New Orleans, or the Big Easy as they call it there, is without a doubt one of the most intoxicating cultured and exotic places in the United States. Its musical and culinary heritage are unrivalled, and the annual Mardi Gras Carnival in January is one of the country’s biggest tourism draws. Over ten million people were visiting New Orleans every year until the disastrous Hurricane Katrina in 2005, but the city has weathered the storm, and regeneration of the neighbourhoods and inner city so badly damaged is well underway, albeit with a lot more to do.
So if you’re thinking of visiting New Orleans, what are the essential things to see and do whilst there? Here are my suggestions for what not to miss.
The French Quarter (Vieux Carré)
The city’s oldest neighbourhood has rather a disingenuous name, given that most of the famously beautiful architecture that people come to see there dates to the Spanish colonial era in the eighteenth century. Thankfully it was relatively untouched by Katrina, otherwise we would have lost some of America’s oldest and most attractive buildings. Bourbon Street is the best-known street in the Quarter, hugely popular for its bars and clubs and famed for its decadence – Pat O’Brien’s is where the Hurricane cocktail was invented, and has been there since the thirties. There’s also many fine old restaurants here, and the district is generally a real melting-pot of cultures. One of the most exciting places to be during the Carnival.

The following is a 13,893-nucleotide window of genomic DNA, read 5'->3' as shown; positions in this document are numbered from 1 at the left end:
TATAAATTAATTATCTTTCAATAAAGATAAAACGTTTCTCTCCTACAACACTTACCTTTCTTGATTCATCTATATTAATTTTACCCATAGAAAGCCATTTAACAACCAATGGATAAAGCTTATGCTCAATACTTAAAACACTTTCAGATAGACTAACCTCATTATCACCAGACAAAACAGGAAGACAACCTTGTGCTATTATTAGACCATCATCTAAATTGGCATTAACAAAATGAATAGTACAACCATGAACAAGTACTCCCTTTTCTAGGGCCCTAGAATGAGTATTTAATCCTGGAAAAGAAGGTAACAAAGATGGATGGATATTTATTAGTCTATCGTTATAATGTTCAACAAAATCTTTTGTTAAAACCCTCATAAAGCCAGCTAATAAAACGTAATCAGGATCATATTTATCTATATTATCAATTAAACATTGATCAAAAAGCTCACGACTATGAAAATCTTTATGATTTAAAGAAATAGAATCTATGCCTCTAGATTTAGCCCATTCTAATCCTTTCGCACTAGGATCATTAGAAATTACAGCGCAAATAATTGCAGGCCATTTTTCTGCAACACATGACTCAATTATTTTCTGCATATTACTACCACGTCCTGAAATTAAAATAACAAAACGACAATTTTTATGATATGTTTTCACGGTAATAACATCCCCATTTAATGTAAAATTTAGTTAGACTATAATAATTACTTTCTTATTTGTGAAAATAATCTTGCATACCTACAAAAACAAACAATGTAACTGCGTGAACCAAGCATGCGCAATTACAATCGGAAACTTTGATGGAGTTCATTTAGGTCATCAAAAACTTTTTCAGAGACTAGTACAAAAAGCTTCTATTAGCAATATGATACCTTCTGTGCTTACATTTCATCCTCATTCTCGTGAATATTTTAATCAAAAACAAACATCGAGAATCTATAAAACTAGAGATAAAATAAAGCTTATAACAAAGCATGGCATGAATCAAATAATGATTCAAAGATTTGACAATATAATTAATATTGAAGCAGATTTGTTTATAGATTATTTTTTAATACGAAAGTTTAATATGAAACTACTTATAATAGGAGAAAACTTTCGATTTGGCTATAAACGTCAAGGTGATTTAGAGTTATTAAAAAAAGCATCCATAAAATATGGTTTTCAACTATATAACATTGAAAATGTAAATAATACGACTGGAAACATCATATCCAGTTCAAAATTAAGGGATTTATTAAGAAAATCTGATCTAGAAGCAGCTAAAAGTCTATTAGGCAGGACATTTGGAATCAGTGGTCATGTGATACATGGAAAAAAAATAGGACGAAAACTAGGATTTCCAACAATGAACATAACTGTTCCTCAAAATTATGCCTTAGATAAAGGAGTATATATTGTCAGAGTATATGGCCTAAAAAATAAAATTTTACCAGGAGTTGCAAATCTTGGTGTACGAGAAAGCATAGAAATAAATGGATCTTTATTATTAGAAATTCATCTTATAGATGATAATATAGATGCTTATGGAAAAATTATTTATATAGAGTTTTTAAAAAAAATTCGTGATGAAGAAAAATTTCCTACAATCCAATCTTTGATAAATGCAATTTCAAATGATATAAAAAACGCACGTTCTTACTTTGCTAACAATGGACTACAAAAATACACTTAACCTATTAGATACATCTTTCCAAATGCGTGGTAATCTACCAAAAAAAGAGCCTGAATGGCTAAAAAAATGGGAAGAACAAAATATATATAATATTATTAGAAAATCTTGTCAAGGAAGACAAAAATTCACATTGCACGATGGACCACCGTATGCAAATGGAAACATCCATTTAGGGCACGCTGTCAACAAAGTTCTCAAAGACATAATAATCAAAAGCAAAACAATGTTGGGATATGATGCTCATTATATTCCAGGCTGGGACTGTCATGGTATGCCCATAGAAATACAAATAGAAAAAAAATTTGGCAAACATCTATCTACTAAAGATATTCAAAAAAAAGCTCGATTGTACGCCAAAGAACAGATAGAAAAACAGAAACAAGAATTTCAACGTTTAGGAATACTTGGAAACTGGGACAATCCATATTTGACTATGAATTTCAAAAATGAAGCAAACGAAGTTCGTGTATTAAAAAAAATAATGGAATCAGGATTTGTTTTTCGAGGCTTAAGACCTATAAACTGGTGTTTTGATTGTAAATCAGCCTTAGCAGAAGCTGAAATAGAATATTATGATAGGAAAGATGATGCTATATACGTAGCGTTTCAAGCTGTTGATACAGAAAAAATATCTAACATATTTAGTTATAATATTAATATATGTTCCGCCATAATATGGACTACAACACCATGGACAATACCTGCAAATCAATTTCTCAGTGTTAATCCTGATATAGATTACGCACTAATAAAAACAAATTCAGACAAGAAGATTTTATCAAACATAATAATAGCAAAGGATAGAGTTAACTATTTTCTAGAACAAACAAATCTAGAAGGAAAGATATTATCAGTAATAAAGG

San Francisco Plantation House
Actually a short drive outside New Orleans, this is a real slice of Louisiana history. Built in 1853, this opulent family home was constructed on the banks of the Mississippi, and in style actually resembles a steamboat. It’s a National Historical Landmark, with daily tours through its many elegant rooms. It encapsulates a period of great prosperity built on the back of slavery in the sugar fields, and exhibits in the house record details of the men, women and children who worked there, and the prices that were paid for them. Maintaining a home of this grandeur was ruinous for the family that owned it, but is has now been fully-restored.
The main New Orleans cemetery gives a fascinating insight into the changing cultures and immigration that have shaped the city. Graves here denote people of Spanish, Creole, French and Irish extraction, among many others. Tours run explaining the stories of some of the more famous internees, as well as rumours of ghosts!
This iconic market in the French Quarter has been around since the eighteenth century. Here you’ll find festivals and events, a flea market and dozens of great shops, but you mustn’t leave without something to eat. There is a huge variety of food on offer, much of it traditional Louisiana-fare. The Café du Monde is a tourist hotspot, selling coffee and beignets, the official state food!
A multitude of riverboats either pass or stop at New Orleans, and a gentle cruise along the Mississippi, preferably on one of the huge paddle-wheeled crafts, is about as perfect an example of Southern romance as you’re likely to find. Many cruises incorporate a show and meal which, while undoubtedly pretty tame in order to appeal to as many tourists as possible, are still a lot of fun. Magical views of the riverbanks, and New Orleans alongside them, are possible. If you can’t afford the trip, my advice is to pick up a crawfish sandwich from the French Market and sit by the river watching them go by. View online the Deep South and Delta Blues trips offered by Grand American Adventures which feature these incredible Mississippi experiences as part of the package!